Now we're going to have our really truly dyslexic kids that are less skilled at statistical learning, but we can still use the same process, and then just have more practice with the patterns that we think they're not noticing. So if the pattern is open-closed type syllables, we could have them sort words by that, but they don't have to label it open or closed, long or short. They could just read words and then decide whether it fits with the sound of /ă/ or the sound of /ā/. So we're focused mostly on the sounds that they hear. They do the work and sort those words, and then these patterns do get picked up by them.
Anna Geiger: Can you go back to statistical learning and explain more about that?
Marnie Ginsberg: The big picture is all of us learn oodles of things about the world through subconscious observation of patterns. We observe patterns of people's faces, and there's just so many things that we're learning all throughout our life, particularly in childhood, where we group things together into categories that help us process information in a split second.
We absolutely have to be told how the code works. There's very, very, very few people in this world that will deduce it just by looking at those squiggles. We have to be told how it works. We have to be coached into the letter sound knowledge. We have to be coached into these strategies that we've been talking about, blending and set for variability, and we have to practice it.
But at some point, and the point varies for each individual learner, more and more of the learning becomes implicit, because it's observed. We observed patterns that we see from reading, and then we're not even aware of it, but we know how to apply the rule.
For instance, Rebecca Treiman and her colleagues have done a study where they showed that some first grade readers come to a nonsense word that ends in E-A-D, and they don't say /ē/ /d/, they say /ĕ/ /d/, which is a variation on what you would expect. These are the better readers. The better readers know that E-A-M would be /ē/ /m/, but E-A-D would be /ĕ/ /d/ because they've seen it in the words "bread," "dead," and "instead."
Anna Geiger: Interesting. Yeah.
Marnie Ginsberg: So it's amazing that they could be that young where they've not been explicitly taught, most likely, that sometimes EA is /ē/, sometimes it's /ĕ/, and know how to apply it, because we're talking about a nonsense word. Because it could be /ē/ /d/, it could be /ĕ/ /d/, it could be /ā/ /d/, as in the EA in "great."
Why are they applying that? They read "dead" and "bread" enough times that they're subconsciously, through statistical learning, realizing there's something associated with this ending that's going to trigger me to say /ĕ/. But it's subconscious. That's implicit learning through observations of patterns. So that's one way for me to explain statistical learning.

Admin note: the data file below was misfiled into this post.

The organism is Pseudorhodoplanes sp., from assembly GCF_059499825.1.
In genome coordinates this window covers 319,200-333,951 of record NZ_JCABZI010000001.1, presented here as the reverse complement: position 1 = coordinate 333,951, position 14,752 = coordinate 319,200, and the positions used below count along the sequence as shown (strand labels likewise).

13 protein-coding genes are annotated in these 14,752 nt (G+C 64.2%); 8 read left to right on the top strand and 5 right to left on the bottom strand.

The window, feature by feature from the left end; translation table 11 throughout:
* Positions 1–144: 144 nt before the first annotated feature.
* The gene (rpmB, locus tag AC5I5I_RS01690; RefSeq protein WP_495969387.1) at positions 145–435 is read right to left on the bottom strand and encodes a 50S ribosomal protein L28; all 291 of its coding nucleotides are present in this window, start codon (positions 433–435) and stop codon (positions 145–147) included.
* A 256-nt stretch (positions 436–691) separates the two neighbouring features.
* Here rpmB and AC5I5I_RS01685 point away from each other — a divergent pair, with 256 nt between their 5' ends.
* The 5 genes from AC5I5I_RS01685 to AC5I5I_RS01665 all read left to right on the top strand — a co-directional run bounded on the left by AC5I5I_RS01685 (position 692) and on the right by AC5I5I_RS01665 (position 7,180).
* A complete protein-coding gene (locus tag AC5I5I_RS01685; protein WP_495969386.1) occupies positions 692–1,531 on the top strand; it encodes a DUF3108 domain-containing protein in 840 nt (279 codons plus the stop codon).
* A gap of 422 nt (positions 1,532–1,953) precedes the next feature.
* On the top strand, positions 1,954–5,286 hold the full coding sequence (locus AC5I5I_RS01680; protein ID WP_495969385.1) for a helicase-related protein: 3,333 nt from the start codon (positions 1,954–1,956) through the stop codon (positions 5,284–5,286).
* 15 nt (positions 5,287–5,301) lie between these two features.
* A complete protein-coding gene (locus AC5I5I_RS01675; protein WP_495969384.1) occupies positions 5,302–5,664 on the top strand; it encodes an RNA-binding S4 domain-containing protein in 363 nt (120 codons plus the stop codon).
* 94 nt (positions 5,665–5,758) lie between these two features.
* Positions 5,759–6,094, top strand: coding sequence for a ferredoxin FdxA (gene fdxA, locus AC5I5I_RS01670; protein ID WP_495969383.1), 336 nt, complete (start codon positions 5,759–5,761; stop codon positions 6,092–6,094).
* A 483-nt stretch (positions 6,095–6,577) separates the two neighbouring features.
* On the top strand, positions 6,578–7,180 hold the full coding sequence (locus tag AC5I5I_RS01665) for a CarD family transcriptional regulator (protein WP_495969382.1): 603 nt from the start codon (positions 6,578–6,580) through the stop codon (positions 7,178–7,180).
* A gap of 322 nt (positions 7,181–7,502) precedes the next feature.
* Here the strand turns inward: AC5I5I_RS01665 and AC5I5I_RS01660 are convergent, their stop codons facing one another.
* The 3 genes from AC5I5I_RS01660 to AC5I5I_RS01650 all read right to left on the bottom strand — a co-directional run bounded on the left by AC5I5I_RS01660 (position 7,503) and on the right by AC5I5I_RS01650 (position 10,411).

Anna Geiger: How is this connected to David Share's self-teaching hypothesis? Can you walk us through that?
Marnie Ginsberg: David Share had a very influential article in 1995 called The Self-Teaching Theory Hypothesis, and it has since gone on to be validated with lots of studies. His idea is that we can't possibly be taught every single phonics spelling, and we can't be taught every single word because by the time a kid leaves high school, they know 20,000 to 40,000 words.
So he says, and there's research behind this, that at a certain point in the process as a reader develops, because they have, as Share says, the concept of the alphabetic principle, they have sufficient phonics knowledge, they have sufficient phonemic awareness, and then they have a decoding strategy. So you couple those things together.
You're probably seeing kids like this where they're reading a text and maybe they figure out a word that you haven't taught them, or maybe they figure out a phonics pattern that you haven't taught them, because this system is coming online. They're putting all those elements of the triangle, the semantics or meaning, the phonology or sound, and the orthography or spelling. They're putting all those systems together in such a way that they're processing and deducing.
So I remember somewhat, to some extent, learning how to read the word "pterodactyl." It starts with PT, which I had never been taught that PT says /t/. And so I looked at PT, and I was thinking, "I've never seen PT at the beginning of the word." You actually can see PT right at the end of the word, but it would be two sounds, like in "kept," but you don't see PT ever together at the beginning of the word except for these really odd words. So I probably was like, "/p/ /t/," and I had no idea what to do with the beginning of the word, but the rest of the word was fairly easy, "erodactyl." That was my orthography kind of kicking in with sounds. And then I thought, "Ah, erodactyl, that kind of sounds like 'pterodactyl,' which I have heard that said aloud maybe once or twice."
So then my brain's like, "Oh, pterodactyl, that PT must be /t/." Maybe I wasn't conscious of it because I probably just wanted to get on with the story knowing me and most readers, but maybe I read it again, and this time I got a little bit more observation data. My brain is taking in data of these patterns, and then the next time I saw "pteranodon," I might've just gone straight into it and said, "Pteranodon." So that's statistical learning enabling me to do the self-teaching.
Anna Geiger: Okay.